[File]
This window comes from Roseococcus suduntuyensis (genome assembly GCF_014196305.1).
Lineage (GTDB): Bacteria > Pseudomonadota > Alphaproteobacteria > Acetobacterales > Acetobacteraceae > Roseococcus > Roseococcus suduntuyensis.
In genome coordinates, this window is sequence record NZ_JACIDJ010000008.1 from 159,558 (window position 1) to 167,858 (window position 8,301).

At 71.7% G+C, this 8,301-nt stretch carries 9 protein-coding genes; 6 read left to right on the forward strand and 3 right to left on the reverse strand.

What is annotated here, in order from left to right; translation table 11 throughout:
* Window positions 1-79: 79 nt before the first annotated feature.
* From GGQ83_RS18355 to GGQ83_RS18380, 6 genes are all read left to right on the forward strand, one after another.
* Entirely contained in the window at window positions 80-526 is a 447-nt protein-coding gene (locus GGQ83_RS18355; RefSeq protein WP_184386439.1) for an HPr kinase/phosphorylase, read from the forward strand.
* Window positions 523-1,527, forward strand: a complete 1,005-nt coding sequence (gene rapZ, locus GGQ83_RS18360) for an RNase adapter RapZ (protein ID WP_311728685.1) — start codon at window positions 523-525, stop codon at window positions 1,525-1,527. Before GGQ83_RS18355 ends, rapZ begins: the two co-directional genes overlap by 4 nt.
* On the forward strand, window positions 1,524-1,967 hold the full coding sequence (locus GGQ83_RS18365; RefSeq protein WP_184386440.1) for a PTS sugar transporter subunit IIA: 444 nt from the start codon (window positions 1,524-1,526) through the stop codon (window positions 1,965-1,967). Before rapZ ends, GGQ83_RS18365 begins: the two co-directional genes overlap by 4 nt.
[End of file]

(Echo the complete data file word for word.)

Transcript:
This window comes from Roseococcus suduntuyensis (genome assembly GCF_014196305.1).
Lineage (GTDB): Bacteria > Pseudomonadota > Alphaproteobacteria > Acetobacterales > Acetobacteraceae > Roseococcus > Roseococcus suduntuyensis.
In genome coordinates, this window is sequence record NZ_JACIDJ010000008.1 from 159,558 (window position 1) to 167,858 (window position 8,301).

At 71.7% G+C, this 8,301-nt stretch carries 9 protein-coding genes; 6 read left to right on the forward strand and 3 right to left on the reverse strand.

What is annotated here, in order from left to right; translation table 11 throughout:
* Window positions 1-79: 79 nt before the first annotated feature.
* From GGQ83_RS18355 to GGQ83_RS18380, 6 genes are all read left to right on the forward strand, one after another.
* Entirely contained in the window at window positions 80-526 is a 447-nt protein-coding gene (locus GGQ83_RS18355; RefSeq protein WP_184386439.1) for an HPr kinase/phosphorylase, read from the forward strand.
* Window positions 523-1,527, forward strand: a complete 1,005-nt coding sequence (gene rapZ, locus GGQ83_RS18360) for an RNase adapter RapZ (protein ID WP_311728685.1) — start codon at window positions 523-525, stop codon at window positions 1,525-1,527. Before GGQ83_RS18355 ends, rapZ begins: the two co-directional genes overlap by 4 nt.
* On the forward strand, window positions 1,524-1,967 hold the full coding sequence (locus GGQ83_RS18365; RefSeq protein WP_184386440.1) for a PTS sugar transporter subunit IIA: 444 nt from the start codon (window positions 1,524-1,526) through the stop codon (window positions 1,965-1,967). Before rapZ ends, GGQ83_RS18365 begins: the two co-directional genes overlap by 4 nt.